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Focus On The Group

November 25, 2009

How do you make a contest interesting if you already know the final score before the game begins? Once the results have been quantified, is there any benefit to further inquiry?

At this year’s national political conventions the real results were determined long before air time. At the recent Democratic convention, one network introduced the use of “focus group interviews” to gain additional insights.

The “focus group interview” is a well established and reliable market research exercise. As used at the recent convention, the focus group interviews were effective in providing accurate insights as to delegate’s behavior in what was already a fairly unsuspenseful event. But after all, isn’t that what good marketing research is all about – taking the suspense out of the final outcome.

All businesses do market research. Some do it consciously, others unconsciously. Some do it formally, others informally. Some do it well, others not so well.

Good market research should provide answers to six basic questions. Who buys? Why do they buy? What do they buy? How do they buy? Where do they buy? When do they buy? The success of any business will be enhanced with the right answers to these questions.

Market research information can be categorized in two general areas, “quantitative” and “qualitative”. “Quantitative” information can be summarized in statistics like percents, averages and other numbers. For example, how many delegates are pledged to each candidate or the number of single family homes in an area.

“Qualitative” information, on the other hand, is information of a greater depth. It seeks open ended responses from people who are willing to share their thoughts on specific topics. For example, how strong is your support for the nominee? Or, what was your primary objective when you made that purchase? The advantage of qualitative research is in learning what the respondent is really thinking while the decision is being made.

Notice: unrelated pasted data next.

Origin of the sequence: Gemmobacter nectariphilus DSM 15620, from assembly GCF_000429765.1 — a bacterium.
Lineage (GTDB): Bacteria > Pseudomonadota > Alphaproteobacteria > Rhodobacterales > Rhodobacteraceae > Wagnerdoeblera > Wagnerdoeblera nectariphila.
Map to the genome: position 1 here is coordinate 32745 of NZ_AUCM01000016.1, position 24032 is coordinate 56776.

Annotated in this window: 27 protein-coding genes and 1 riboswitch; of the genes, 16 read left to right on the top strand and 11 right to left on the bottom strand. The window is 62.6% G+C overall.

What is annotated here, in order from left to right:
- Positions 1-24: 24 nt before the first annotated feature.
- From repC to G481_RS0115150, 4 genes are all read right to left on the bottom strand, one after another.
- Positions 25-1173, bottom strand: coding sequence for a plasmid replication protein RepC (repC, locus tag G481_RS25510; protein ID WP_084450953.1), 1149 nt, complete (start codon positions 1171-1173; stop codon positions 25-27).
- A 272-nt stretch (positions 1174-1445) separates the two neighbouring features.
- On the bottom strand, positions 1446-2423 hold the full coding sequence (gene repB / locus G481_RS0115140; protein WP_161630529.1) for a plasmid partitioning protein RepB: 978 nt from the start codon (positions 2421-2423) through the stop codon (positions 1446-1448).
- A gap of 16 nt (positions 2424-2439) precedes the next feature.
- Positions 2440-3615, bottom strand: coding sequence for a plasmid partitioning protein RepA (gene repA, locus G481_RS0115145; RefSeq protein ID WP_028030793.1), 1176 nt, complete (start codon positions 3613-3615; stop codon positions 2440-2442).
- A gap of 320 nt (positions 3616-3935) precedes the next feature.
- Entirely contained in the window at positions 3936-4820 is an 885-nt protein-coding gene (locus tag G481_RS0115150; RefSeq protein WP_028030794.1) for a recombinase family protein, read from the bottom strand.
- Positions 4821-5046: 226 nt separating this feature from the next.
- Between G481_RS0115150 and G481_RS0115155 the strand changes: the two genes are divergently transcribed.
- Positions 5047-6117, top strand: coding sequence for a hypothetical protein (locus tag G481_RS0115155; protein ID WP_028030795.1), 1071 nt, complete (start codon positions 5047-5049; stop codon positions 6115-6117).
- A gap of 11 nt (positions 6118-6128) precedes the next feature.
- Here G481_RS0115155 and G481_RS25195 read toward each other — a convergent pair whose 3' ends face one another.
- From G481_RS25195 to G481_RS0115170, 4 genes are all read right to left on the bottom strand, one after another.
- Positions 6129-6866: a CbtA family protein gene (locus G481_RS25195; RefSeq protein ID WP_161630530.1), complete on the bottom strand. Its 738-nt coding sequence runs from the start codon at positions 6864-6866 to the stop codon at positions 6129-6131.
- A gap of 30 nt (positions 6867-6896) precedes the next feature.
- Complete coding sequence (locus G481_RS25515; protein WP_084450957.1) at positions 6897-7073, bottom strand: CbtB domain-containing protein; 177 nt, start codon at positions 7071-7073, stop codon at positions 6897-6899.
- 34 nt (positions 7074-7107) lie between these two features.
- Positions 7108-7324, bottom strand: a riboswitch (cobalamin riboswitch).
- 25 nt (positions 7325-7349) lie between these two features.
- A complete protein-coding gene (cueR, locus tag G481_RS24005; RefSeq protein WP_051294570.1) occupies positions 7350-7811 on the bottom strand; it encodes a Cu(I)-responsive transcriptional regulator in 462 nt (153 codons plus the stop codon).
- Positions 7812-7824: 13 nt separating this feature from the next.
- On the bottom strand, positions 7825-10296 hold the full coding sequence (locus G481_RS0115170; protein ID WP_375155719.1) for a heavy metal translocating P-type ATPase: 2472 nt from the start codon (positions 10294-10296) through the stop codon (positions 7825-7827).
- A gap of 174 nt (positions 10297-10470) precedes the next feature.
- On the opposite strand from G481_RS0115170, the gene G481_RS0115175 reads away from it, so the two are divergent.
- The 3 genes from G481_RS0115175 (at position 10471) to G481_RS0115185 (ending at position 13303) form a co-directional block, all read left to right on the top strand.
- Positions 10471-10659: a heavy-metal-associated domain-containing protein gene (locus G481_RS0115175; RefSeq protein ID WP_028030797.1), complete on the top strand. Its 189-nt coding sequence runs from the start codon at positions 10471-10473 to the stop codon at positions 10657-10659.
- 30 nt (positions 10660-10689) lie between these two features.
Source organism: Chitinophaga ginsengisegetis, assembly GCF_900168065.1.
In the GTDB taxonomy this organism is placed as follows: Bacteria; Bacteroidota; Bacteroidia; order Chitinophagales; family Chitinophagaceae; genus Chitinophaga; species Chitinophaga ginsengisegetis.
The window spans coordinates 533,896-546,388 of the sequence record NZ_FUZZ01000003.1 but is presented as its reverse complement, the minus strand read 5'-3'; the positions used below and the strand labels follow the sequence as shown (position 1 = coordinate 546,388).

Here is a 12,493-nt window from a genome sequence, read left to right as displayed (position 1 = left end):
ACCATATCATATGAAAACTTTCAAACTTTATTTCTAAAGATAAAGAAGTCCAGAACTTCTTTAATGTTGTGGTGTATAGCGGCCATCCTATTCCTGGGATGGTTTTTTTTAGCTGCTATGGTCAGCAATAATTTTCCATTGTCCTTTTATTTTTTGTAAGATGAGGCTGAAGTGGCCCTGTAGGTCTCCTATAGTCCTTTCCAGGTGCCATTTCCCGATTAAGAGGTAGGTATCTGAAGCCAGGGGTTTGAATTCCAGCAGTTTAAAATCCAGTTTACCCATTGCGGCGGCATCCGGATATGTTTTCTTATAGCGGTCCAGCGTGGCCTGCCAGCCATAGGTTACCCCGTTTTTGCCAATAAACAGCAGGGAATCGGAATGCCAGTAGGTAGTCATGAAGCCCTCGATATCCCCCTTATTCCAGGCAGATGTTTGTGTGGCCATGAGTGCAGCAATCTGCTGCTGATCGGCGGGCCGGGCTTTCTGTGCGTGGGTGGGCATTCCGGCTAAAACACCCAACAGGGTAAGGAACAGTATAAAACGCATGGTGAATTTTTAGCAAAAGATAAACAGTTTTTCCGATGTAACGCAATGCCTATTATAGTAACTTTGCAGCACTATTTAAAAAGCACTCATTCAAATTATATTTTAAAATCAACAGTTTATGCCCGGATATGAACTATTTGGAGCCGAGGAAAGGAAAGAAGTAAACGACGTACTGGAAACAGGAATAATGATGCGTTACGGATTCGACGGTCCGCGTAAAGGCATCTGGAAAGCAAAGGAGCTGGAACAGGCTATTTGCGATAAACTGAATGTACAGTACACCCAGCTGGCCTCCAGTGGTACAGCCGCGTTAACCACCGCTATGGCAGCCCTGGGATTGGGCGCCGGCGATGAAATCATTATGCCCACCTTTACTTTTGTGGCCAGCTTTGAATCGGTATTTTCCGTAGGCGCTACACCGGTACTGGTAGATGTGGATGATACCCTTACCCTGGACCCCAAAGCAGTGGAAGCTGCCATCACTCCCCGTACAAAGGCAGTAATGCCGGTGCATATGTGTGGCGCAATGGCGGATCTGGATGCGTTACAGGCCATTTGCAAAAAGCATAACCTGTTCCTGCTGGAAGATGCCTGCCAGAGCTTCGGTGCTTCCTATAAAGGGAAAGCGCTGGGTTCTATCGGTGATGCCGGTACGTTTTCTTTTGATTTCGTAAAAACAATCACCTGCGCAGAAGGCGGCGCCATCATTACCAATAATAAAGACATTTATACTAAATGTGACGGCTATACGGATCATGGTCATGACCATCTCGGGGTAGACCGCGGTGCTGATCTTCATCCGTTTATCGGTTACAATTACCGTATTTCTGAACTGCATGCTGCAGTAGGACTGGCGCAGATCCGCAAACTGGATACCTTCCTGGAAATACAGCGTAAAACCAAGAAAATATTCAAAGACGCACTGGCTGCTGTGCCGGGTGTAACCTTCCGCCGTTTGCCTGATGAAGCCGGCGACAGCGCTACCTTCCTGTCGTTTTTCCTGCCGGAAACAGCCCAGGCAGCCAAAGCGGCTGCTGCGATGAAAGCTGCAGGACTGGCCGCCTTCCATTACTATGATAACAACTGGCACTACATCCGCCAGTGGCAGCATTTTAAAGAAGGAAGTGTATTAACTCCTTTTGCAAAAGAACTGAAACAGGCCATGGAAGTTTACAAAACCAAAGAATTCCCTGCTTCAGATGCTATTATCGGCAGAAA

One of the most frequently used forms of qualitative market research is the “focus group interview”. In its simplest form, a focus group interview involves the gathering of a small group of about ten people that represents a cross section of your intended customer population. Assembled in an informal setting that will be conducive to group interaction, review with the group the purposes for which you have brought them together.

Ask questions in a direct and open manner that will solicit unbiased responses about your proposed project. It is important for the leader to ask the type of open ended questions that will stimulate discussion.
At the convention, focus group members were recruited from different geographic areas and political constituencies. The members of a focus group for your business would be your prospective customers. Don’t be bashful in asking people to participate, most individuals are flattered to have their opinions asked and will take the group seriously.

If you are interested in reactions to a potential new product, inquire as to how existing products are not meeting the groups needs. Examine your groups reaction to the advantages and disadvantages of your new product. Explore the groups perception of value and how much might they be willing to pay for the new product. Delve into all those areas that could possibly impact the success of your venture.

A weakness of the focus group concept, as with all qualitative market research, is that so much can depend on the researchers or group leaders perceptions. To neutralize these biases, take notes as the discussion progresses or better yet, tape the session for subsequent review.

When a good group is established, keep it together for periodic reviews as the project progresses. Supplement the focus group discussion with random interviewing. Much the same as the “roving reporter” on the convention floor corners an unsuspecting delegate for their opinion, interview individuals shopping in an area where you contemplate locating. If you are developing a new service, talk to those who you anticipate needing that service and get their first hand reactions to your idea.

You can use focus groups and other qualitative market research techniques to gain valuable insights into the needs and behavior of your intended consumers. By not relying strictly on your instincts and quantitative analysis, you will increase your chances for a successful marketing effort.

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